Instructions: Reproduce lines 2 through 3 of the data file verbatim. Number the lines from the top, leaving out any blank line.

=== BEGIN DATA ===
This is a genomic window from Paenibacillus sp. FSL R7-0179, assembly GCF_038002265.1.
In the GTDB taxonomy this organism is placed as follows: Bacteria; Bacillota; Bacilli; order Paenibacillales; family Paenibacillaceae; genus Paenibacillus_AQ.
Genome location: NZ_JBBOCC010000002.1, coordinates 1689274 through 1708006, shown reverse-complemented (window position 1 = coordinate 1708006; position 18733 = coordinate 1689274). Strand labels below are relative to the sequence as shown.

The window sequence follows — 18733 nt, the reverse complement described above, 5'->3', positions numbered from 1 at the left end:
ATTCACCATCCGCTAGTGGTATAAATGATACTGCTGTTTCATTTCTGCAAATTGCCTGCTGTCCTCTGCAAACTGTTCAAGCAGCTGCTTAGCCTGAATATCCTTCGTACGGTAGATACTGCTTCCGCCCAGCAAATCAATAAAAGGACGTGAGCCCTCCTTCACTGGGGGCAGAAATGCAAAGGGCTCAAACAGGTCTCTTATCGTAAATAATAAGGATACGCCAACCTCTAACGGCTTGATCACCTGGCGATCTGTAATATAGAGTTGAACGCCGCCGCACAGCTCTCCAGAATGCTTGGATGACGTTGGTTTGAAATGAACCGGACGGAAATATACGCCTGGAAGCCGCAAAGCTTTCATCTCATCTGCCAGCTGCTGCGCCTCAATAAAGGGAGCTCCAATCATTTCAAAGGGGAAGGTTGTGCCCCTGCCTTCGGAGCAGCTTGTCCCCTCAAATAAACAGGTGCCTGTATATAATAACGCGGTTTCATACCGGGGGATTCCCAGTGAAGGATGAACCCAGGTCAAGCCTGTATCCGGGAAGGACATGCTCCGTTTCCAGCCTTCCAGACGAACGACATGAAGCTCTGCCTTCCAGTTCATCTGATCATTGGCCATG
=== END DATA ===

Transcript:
In the GTDB taxonomy this organism is placed as follows: Bacteria; Bacillota; Bacilli; order Paenibacillales; family Paenibacillaceae; genus Paenibacillus_AQ.
Genome location: NZ_JBBOCC010000002.1, coordinates 1689274 through 1708006, shown reverse-complemented (window position 1 = coordinate 1708006; position 18733 = coordinate 1689274). Strand labels below are relative to the sequence as shown.